Performance – The pre-facelift Polo diesel was offered with a 1.2-litre, 3-cylinder mill which generated 75 PS and 180 Nm. While output figures were on par with rivals, the 3-pot mill had poor NVH and sounded like a tractor when you pushed it near the redline. What made matters worse was the pronounced turbolag which made city driving a pain. This engine has been replaced with a 1.5-litre 4-cylinder engine (downsized version of the 1.6 TDI) and immediately the Polo boasts of class leading output figures, this mill thrusts out 90 horses at 4200 RPM and peak torque of 230 Nm between 1500-2500 RPM. Performance and NVH is just drastically improved, the new Polo having more than enough steam for both city and highway duties.
The 1.5-litre diesel engine gives the Polo excellent drivability in the city and a lot of punch out on the highways
Turn on the 2014 Volkswagen Polo and the oil-burner settles into a refined idle. Get going and one will immediately appreciate the good low-end pep which makes ambling around town such a breeze (you can get through speed-breakers in third gear). There is good juice right from the word go but the mid-range is where this motor feels the strongest as it does take time for all the power to come in full flow. There is no kick in the pants feel as power delivery is linear with no signs of bogging down till 4000 RPM. The engine does rev all the way to 5400 RPM but post 4000 RPM, the trail off in power is very evident. Thus it’s best to keep the engine in its mid-range as that’s where it excels. First gear is good enough for 45 km/hr, second for 80 km/hr while third will take you all the way to 120 km/hr.
The 1.5-litre diesel engine performs even better on the highways as you can simply go down a gear or two to make quick overtakes. 0-100 km/hr takes 12.34 seconds as per our VBOX runs, which is 2.72 seconds faster than the old 1.2-litre diesel Polo (for reference, the old Polo GT TDI did the sprint to the ton in 9.88 seconds). The clutch is on the heavier side but the gearbox offers slick shifts. 100 km/hr comes up in third gear while doing the ton in fifth gear results in 2300 RPM on the tacho. The ARAI claimed mileage for the 90 PS Polo is 20.14 km/l and the old 1.2 TDI was rated at 22.07 km/l. The minor reduction in mileage isn’t any bother considering the leap in performance given by the new and more powerful heart is drastic.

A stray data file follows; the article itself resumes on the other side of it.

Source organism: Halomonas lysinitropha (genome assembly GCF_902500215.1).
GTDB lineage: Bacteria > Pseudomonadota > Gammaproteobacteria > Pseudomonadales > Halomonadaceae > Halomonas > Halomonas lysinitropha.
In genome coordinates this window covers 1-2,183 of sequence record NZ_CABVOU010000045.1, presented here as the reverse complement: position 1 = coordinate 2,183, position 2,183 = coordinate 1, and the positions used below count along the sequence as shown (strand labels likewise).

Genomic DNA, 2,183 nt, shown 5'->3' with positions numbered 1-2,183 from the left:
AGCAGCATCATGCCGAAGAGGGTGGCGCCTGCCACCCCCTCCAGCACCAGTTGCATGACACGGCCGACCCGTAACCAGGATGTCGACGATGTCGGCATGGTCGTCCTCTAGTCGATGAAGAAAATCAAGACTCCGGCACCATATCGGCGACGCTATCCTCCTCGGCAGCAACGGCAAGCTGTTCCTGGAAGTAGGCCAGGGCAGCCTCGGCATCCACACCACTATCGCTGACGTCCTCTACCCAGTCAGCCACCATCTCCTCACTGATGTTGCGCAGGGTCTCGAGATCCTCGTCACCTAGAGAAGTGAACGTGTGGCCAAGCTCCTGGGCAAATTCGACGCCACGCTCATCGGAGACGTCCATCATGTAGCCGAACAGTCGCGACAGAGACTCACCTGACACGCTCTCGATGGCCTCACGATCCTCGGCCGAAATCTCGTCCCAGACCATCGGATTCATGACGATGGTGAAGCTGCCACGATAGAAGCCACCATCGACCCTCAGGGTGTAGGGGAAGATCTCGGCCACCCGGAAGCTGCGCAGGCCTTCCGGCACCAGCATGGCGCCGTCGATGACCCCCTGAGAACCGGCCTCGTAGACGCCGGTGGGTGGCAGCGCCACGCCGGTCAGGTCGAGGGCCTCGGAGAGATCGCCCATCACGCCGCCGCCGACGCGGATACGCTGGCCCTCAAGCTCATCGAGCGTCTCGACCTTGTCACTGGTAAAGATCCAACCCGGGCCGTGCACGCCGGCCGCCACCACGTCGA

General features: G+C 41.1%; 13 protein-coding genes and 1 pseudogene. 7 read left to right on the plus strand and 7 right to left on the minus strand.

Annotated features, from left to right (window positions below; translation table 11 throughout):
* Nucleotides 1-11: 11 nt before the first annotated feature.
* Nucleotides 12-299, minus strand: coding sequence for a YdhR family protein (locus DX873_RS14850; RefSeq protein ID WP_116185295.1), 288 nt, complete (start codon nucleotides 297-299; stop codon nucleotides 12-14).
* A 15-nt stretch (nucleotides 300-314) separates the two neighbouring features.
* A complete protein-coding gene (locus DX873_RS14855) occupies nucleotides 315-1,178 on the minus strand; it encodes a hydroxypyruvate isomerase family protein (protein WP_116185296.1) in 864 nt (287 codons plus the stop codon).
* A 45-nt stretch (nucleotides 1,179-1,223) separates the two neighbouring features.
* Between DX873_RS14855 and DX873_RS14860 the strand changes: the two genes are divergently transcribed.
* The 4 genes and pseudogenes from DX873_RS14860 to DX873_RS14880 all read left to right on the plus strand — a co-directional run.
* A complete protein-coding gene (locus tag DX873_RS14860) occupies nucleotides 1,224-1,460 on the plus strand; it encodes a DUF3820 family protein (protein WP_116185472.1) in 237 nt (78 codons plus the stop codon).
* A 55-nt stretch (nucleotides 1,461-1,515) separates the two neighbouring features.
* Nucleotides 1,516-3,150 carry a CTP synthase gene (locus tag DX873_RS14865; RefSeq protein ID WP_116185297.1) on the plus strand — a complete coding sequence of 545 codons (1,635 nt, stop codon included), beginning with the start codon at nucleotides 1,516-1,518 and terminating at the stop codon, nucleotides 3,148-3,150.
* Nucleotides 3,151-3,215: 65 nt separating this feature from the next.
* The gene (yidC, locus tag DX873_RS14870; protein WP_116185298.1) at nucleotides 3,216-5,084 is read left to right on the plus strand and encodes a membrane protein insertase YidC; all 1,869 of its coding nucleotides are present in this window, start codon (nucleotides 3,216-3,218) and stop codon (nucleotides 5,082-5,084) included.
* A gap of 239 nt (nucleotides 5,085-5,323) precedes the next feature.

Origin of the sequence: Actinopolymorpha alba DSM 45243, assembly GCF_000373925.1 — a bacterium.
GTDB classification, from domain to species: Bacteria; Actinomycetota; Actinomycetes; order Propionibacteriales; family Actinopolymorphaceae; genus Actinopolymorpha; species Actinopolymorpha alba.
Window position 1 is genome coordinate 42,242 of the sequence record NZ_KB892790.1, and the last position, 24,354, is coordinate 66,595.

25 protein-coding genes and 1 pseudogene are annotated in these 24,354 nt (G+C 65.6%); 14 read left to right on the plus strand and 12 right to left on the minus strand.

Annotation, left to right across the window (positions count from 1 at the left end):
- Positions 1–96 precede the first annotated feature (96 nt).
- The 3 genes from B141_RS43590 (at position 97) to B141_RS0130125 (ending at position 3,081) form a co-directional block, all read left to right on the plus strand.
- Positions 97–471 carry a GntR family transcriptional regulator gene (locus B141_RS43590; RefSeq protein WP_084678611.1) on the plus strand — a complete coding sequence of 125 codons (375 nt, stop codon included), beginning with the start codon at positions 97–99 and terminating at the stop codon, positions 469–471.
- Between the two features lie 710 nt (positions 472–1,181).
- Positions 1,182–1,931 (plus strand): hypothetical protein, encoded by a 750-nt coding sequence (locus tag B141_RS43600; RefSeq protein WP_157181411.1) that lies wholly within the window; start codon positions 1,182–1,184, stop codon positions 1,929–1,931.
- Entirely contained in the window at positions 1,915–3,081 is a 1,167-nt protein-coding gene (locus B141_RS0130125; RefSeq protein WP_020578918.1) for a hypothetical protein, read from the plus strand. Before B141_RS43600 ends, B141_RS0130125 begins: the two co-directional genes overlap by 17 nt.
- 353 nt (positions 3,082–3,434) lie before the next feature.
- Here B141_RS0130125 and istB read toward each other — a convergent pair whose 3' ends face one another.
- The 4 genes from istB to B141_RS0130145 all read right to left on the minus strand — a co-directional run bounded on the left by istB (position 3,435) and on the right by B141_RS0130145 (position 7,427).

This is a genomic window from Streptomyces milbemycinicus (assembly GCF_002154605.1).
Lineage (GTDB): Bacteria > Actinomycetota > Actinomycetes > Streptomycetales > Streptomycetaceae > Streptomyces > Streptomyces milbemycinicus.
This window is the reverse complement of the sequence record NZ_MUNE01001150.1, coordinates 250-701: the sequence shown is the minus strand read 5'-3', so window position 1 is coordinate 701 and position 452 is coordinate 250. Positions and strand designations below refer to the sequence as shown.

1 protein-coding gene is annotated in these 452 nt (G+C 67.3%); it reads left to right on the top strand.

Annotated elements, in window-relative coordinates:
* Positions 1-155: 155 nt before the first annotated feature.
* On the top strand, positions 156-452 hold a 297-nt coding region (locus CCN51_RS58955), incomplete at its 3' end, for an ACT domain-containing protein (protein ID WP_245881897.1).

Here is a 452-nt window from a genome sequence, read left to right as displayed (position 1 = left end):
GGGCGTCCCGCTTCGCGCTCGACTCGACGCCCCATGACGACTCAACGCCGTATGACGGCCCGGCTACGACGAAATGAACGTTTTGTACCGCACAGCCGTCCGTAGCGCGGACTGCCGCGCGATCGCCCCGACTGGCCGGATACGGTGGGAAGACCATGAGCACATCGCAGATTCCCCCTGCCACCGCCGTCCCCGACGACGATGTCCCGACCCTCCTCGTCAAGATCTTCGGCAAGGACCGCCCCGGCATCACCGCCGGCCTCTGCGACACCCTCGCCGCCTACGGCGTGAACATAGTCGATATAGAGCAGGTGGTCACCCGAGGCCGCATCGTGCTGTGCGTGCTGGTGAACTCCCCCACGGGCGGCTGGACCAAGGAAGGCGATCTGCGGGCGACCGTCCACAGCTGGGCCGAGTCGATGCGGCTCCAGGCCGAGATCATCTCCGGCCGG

Driving Dynamics – Volkswagen has worked on the suspension of the new Polo and it has an even better balance of ride and handling than the old car, which was already very good in this department. The steering has more feel and offers better feedback than before, helping you to attack corners with more confidence, it feels heavier even at low speeds. The ride quality also sees an improvement and at low speeds the suspension is more compliant. High speed stability remains good as always but when you do reach near limit while cornering, understeer kicks in abundance, this car could do with more grippy tyres. Stopping performance has improved too and the brakes are more responsive.
Verdict – The Volkswagen Polo has always been a top pick in the segment but only the GT models as the other engines lacked the firepower to exploit the car’s fantastic chassis. Now with the new 1.5-litre diesel engine, all versions of the Polo become an attractive bet. One need not stretch to the GT versions to get their fair share of fun as even in 90 PS guise, the diesel Polo offers effortless performance in all situations. With the facelited model, the Polo is not only nicer on the inside and outside, it’s even better to drive, making it one of the best hatchbacks in its class.
The Volkswagen Polo is a drastically improved car with the change of engine. For being powered by an average diesel mill to now getting one of the best oil burners in the segment, the new Polo packs in quite the punch with attractive pricing to boot.
* 1.5-litre diesel performance
* Excellent quality, fit and finish
* Ride and handling balance
What’s Not So Cool
* Rear seat space